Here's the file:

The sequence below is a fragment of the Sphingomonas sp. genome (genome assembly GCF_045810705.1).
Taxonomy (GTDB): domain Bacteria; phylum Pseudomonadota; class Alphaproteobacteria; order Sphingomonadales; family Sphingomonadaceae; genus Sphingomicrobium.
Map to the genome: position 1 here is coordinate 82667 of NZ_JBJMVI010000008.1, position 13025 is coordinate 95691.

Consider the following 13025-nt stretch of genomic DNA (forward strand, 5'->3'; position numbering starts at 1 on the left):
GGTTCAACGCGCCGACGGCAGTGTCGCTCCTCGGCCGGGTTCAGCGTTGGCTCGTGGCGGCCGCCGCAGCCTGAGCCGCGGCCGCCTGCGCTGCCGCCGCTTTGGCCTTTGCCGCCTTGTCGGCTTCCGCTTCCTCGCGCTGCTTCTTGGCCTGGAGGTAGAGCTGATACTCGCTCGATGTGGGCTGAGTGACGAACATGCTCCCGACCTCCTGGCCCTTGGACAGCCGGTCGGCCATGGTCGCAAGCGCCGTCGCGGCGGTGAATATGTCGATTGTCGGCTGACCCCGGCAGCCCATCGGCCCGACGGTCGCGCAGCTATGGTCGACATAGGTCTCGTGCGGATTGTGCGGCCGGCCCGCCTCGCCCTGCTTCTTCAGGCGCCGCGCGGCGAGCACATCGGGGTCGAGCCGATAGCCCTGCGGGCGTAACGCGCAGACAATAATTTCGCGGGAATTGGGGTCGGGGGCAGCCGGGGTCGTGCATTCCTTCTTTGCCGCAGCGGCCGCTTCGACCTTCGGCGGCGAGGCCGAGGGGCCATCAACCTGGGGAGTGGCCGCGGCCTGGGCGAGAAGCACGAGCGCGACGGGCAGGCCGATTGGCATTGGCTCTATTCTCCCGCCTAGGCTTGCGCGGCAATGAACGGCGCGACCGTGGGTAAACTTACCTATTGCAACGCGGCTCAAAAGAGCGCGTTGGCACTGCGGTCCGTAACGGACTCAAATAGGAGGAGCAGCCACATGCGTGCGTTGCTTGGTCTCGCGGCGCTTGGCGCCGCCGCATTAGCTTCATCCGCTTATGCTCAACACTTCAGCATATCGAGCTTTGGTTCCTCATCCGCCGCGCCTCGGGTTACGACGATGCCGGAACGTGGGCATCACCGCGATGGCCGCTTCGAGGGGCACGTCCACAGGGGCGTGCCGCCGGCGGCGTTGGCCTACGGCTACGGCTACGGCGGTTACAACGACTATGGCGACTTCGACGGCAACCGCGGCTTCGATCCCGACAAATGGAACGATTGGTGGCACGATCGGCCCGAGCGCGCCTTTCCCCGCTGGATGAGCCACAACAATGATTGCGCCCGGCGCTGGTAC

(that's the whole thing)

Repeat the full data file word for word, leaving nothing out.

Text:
The sequence below is a fragment of the Sphingomonas sp. genome (genome assembly GCF_045810705.1).
Taxonomy (GTDB): domain Bacteria; phylum Pseudomonadota; class Alphaproteobacteria; order Sphingomonadales; family Sphingomonadaceae; genus Sphingomicrobium.
Map to the genome: position 1 here is coordinate 82667 of NZ_JBJMVI010000008.1, position 13025 is coordinate 95691.

Consider the following 13025-nt stretch of genomic DNA (forward strand, 5'->3'; position numbering starts at 1 on the left):
GGTTCAACGCGCCGACGGCAGTGTCGCTCCTCGGCCGGGTTCAGCGTTGGCTCGTGGCGGCCGCCGCAGCCTGAGCCGCGGCCGCCTGCGCTGCCGCCGCTTTGGCCTTTGCCGCCTTGTCGGCTTCCGCTTCCTCGCGCTGCTTCTTGGCCTGGAGGTAGAGCTGATACTCGCTCGATGTGGGCTGAGTGACGAACATGCTCCCGACCTCCTGGCCCTTGGACAGCCGGTCGGCCATGGTCGCAAGCGCCGTCGCGGCGGTGAATATGTCGATTGTCGGCTGACCCCGGCAGCCCATCGGCCCGACGGTCGCGCAGCTATGGTCGACATAGGTCTCGTGCGGATTGTGCGGCCGGCCCGCCTCGCCCTGCTTCTTCAGGCGCCGCGCGGCGAGCACATCGGGGTCGAGCCGATAGCCCTGCGGGCGTAACGCGCAGACAATAATTTCGCGGGAATTGGGGTCGGGGGCAGCCGGGGTCGTGCATTCCTTCTTTGCCGCAGCGGCCGCTTCGACCTTCGGCGGCGAGGCCGAGGGGCCATCAACCTGGGGAGTGGCCGCGGCCTGGGCGAGAAGCACGAGCGCGACGGGCAGGCCGATTGGCATTGGCTCTATTCTCCCGCCTAGGCTTGCGCGGCAATGAACGGCGCGACCGTGGGTAAACTTACCTATTGCAACGCGGCTCAAAAGAGCGCGTTGGCACTGCGGTCCGTAACGGACTCAAATAGGAGGAGCAGCCACATGCGTGCGTTGCTTGGTCTCGCGGCGCTTGGCGCCGCCGCATTAGCTTCATCCGCTTATGCTCAACACTTCAGCATATCGAGCTTTGGTTCCTCATCCGCCGCGCCTCGGGTTACGACGATGCCGGAACGTGGGCATCACCGCGATGGCCGCTTCGAGGGGCACGTCCACAGGGGCGTGCCGCCGGCGGCGTTGGCCTACGGCTACGGCTACGGCGGTTACAACGACTATGGCGACTTCGACGGCAACCGCGGCTTCGATCCCGACAAATGGAACGATTGGTGGCACGATCGGCCCGAGCGCGCCTTTCCCCGCTGGATGAGCCACAACAATGATTGCGCCCGGCGCTGGTAC